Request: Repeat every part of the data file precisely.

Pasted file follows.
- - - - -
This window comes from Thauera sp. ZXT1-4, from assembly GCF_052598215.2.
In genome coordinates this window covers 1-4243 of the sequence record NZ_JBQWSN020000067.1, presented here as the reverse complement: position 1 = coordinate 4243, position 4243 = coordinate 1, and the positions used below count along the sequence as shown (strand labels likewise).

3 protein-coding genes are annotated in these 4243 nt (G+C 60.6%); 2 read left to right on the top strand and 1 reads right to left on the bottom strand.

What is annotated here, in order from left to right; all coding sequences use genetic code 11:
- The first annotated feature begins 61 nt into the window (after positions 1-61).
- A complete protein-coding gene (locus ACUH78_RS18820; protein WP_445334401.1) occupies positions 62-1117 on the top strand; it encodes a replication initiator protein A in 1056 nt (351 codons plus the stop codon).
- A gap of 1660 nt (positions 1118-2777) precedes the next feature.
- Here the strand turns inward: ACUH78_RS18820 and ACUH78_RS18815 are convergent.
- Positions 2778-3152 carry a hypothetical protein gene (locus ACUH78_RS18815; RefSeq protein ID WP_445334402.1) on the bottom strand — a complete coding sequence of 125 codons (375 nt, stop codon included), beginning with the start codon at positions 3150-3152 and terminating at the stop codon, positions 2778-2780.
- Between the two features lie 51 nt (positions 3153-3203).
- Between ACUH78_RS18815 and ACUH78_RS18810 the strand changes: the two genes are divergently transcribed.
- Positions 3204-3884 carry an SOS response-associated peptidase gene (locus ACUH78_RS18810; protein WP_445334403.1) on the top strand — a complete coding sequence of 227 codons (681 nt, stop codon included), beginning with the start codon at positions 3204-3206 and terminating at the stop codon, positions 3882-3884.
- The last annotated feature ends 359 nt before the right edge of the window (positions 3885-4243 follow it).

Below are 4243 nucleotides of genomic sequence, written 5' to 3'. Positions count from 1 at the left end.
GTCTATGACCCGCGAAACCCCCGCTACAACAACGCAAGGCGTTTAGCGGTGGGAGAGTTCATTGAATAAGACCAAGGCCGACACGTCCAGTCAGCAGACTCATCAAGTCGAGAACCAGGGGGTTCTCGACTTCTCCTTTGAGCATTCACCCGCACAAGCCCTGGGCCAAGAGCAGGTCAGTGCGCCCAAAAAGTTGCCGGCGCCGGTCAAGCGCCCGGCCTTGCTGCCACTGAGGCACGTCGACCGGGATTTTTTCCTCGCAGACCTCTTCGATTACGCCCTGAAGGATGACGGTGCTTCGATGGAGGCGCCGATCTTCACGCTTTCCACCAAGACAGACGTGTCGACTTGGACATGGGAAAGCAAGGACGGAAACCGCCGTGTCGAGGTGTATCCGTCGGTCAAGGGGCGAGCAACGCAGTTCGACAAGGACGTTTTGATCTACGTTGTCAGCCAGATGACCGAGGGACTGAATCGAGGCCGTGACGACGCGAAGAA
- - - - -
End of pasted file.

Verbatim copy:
This window comes from Thauera sp. ZXT1-4, from assembly GCF_052598215.2.
In genome coordinates this window covers 1-4243 of the sequence record NZ_JBQWSN020000067.1, presented here as the reverse complement: position 1 = coordinate 4243, position 4243 = coordinate 1, and the positions used below count along the sequence as shown (strand labels likewise).

3 protein-coding genes are annotated in these 4243 nt (G+C 60.6%); 2 read left to right on the top strand and 1 reads right to left on the bottom strand.

What is annotated here, in order from left to right; all coding sequences use genetic code 11:
- The first annotated feature begins 61 nt into the window (after positions 1-61).
- A complete protein-coding gene (locus ACUH78_RS18820; protein WP_445334401.1) occupies positions 62-1117 on the top strand; it encodes a replication initiator protein A in 1056 nt (351 codons plus the stop codon).
- A gap of 1660 nt (positions 1118-2777) precedes the next feature.
- Here the strand turns inward: ACUH78_RS18820 and ACUH78_RS18815 are convergent.
- Positions 2778-3152 carry a hypothetical protein gene (locus ACUH78_RS18815; RefSeq protein ID WP_445334402.1) on the bottom strand — a complete coding sequence of 125 codons (375 nt, stop codon included), beginning with the start codon at positions 3150-3152 and terminating at the stop codon, positions 2778-2780.
- Between the two features lie 51 nt (positions 3153-3203).
- Between ACUH78_RS18815 and ACUH78_RS18810 the strand changes: the two genes are divergently transcribed.
- Positions 3204-3884 carry an SOS response-associated peptidase gene (locus ACUH78_RS18810; protein WP_445334403.1) on the top strand — a complete coding sequence of 227 codons (681 nt, stop codon included), beginning with the start codon at positions 3204-3206 and terminating at the stop codon, positions 3882-3884.
- The last annotated feature ends 359 nt before the right edge of the window (positions 3885-4243 follow it).

Below are 4243 nucleotides of genomic sequence, written 5' to 3'. Positions count from 1 at the left end.
GTCTATGACCCGCGAAACCCCCGCTACAACAACGCAAGGCGTTTAGCGGTGGGAGAGTTCATTGAATAAGACCAAGGCCGACACGTCCAGTCAGCAGACTCATCAAGTCGAGAACCAGGGGGTTCTCGACTTCTCCTTTGAGCATTCACCCGCACAAGCCCTGGGCCAAGAGCAGGTCAGTGCGCCCAAAAAGTTGCCGGCGCCGGTCAAGCGCCCGGCCTTGCTGCCACTGAGGCACGTCGACCGGGATTTTTTCCTCGCAGACCTCTTCGATTACGCCCTGAAGGATGACGGTGCTTCGATGGAGGCGCCGATCTTCACGCTTTCCACCAAGACAGACGTGTCGACTTGGACATGGGAAAGCAAGGACGGAAACCGCCGTGTCGAGGTGTATCCGTCGGTCAAGGGGCGAGCAACGCAGTTCGACAAGGACGTTTTGATCTACGTTGTCAGCCAGATGACCGAGGGACTGAATCGAGGCCGTGACGACGCGAAGAA